in Arduino, Maker

WiFly: Twists & Turns but it works

As I previously mentioned I got a WiFly shield from SparkFun in order to connect my Arduino to the Internet. It is a nifty little board but I immediately ran into problems getting it to join my wireless network. I’ll skip the fits and starts in my journey to diagnosis and troubleshoot a solution and instead jump to my conclusion.

But first some relevant bits about my WiFi network. I’m using WPA for security and my router publishes two SSIDs. One is the main network and another is a “guest” network with limited access and a different SSID. The main SSID has one space in the name while the “guest” SSID has two and is longer. In fact the “guest” SSID is 26 characters in length.

I initially tried to connect the WiFly to the “guest” SSID using example code included with the WiFly library. This failed with no error – in fact the example code hung at the point where it called “join”. After sending commands directly to the chip I found I could not join when using the “guest” SSID name. However I could join if I did a “scan” command and then sent a “join” command specifying the index number in the scan output. This was my main clue that the SSID name was the problem. Conclusion: either 26 characters for the SSID is too long or the chip cannot handle two spaces in the SSID name.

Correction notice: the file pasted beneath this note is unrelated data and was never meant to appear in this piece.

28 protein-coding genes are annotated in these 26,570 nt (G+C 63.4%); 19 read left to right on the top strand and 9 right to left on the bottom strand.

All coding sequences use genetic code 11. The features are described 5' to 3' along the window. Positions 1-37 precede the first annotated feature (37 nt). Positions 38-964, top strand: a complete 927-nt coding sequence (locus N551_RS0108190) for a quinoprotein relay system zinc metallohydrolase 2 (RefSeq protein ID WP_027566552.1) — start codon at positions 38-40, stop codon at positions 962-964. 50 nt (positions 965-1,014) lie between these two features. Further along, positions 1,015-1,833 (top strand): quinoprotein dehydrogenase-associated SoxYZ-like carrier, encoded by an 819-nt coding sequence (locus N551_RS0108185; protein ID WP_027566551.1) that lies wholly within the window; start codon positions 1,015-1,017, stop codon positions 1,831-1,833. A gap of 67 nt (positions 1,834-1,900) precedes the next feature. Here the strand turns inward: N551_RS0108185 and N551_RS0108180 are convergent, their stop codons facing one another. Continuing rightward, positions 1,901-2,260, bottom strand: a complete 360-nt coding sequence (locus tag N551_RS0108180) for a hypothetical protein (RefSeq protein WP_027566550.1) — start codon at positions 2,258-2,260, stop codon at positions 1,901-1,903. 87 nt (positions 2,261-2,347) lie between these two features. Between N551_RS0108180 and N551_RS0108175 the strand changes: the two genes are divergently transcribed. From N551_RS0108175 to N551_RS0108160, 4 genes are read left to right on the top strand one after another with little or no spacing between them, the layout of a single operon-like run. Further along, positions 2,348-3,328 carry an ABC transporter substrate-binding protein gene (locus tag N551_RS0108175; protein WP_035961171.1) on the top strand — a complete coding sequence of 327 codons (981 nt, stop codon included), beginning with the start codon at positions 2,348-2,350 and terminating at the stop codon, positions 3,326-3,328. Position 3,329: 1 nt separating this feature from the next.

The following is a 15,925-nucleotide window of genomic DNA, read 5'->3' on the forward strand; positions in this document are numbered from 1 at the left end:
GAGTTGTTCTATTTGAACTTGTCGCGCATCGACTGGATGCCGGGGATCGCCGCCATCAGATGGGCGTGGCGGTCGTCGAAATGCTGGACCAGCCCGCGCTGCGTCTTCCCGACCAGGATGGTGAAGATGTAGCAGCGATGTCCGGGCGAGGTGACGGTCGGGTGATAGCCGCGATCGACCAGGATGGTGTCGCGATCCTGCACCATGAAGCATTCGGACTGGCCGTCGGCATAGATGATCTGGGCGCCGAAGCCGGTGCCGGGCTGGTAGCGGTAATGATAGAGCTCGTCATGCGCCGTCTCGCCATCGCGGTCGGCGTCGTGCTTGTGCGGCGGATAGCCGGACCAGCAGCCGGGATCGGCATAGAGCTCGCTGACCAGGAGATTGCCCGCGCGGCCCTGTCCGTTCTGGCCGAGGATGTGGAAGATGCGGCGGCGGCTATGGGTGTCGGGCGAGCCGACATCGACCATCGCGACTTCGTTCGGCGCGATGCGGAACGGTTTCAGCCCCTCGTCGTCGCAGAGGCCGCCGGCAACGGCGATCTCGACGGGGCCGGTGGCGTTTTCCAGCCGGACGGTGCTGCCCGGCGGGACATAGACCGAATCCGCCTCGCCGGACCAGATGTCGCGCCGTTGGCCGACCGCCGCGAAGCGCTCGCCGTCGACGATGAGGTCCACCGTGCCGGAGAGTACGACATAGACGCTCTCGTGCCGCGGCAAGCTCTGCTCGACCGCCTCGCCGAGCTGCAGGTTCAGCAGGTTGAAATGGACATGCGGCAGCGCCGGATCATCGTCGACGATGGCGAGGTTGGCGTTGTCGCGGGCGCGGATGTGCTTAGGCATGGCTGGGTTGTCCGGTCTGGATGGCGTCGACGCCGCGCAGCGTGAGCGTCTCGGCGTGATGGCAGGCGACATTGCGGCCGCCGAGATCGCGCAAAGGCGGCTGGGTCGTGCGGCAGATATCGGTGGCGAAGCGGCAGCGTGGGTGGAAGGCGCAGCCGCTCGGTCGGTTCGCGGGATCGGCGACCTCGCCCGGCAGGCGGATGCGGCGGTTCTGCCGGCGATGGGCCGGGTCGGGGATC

I next tried to join the main SSID using the example code and this too failed. However in this case I could successfully join this SSID by sending the commands to the chip and so I could conclude one space in the SSID was no problem (you do substitute a $ for the space). Reading the source code for the WiFly library I found a “TODO” comment to support spaces and hence I’m confident the library does not support spaces. I added code to set the SSID, bypassing the library’s code, and could then use the library to execute the join and access the internet successfully.

The code I used was a snippet from a post by Gary on this SparkFun Forum thread. If you have questions feel free to comment. In spite of the problems with the library, and potentially the chip having limitations on the SSID, I think this is a nifty little shield and I’m anxious to start some new projects involving connectivity.

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